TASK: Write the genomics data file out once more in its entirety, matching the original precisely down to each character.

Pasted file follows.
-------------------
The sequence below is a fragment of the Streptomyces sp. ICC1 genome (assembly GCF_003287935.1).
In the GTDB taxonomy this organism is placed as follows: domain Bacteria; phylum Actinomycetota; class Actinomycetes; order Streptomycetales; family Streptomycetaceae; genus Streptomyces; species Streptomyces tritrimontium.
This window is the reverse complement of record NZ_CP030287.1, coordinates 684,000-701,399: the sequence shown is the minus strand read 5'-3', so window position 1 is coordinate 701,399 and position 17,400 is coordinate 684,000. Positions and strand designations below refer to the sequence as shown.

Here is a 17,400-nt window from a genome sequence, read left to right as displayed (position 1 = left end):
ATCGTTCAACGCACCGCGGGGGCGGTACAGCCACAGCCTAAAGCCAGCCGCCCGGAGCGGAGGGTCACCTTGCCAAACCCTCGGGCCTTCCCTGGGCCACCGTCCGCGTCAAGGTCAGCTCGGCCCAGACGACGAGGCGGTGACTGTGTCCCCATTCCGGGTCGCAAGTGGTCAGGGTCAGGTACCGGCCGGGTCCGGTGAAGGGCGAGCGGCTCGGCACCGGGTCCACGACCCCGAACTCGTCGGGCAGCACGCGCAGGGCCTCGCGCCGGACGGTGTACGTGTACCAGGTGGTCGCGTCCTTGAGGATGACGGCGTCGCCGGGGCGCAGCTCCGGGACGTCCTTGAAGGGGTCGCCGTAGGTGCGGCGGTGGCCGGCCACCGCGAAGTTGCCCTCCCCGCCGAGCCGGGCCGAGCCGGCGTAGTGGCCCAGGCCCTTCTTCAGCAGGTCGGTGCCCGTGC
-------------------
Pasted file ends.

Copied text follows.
The sequence below is a fragment of the Streptomyces sp. ICC1 genome (assembly GCF_003287935.1).
In the GTDB taxonomy this organism is placed as follows: domain Bacteria; phylum Actinomycetota; class Actinomycetes; order Streptomycetales; family Streptomycetaceae; genus Streptomyces; species Streptomyces tritrimontium.
This window is the reverse complement of record NZ_CP030287.1, coordinates 684,000-701,399: the sequence shown is the minus strand read 5'-3', so window position 1 is coordinate 701,399 and position 17,400 is coordinate 684,000. Positions and strand designations below refer to the sequence as shown.

Here is a 17,400-nt window from a genome sequence, read left to right as displayed (position 1 = left end):
ATCGTTCAACGCACCGCGGGGGCGGTACAGCCACAGCCTAAAGCCAGCCGCCCGGAGCGGAGGGTCACCTTGCCAAACCCTCGGGCCTTCCCTGGGCCACCGTCCGCGTCAAGGTCAGCTCGGCCCAGACGACGAGGCGGTGACTGTGTCCCCATTCCGGGTCGCAAGTGGTCAGGGTCAGGTACCGGCCGGGTCCGGTGAAGGGCGAGCGGCTCGGCACCGGGTCCACGACCCCGAACTCGTCGGGCAGCACGCGCAGGGCCTCGCGCCGGACGGTGTACGTGTACCAGGTGGTCGCGTCCTTGAGGATGACGGCGTCGCCGGGGCGCAGCTCCGGGACGTCCTTGAAGGGGTCGCCGTAGGTGCGGCGGTGGCCGGCCACCGCGAAGTTGCCCTCCCCGCCGAGCCGGGCCGAGCCGGCGTAGTGGCCCAGGCCCTTCTTCAGCAGGTCGGTGCCCGTGC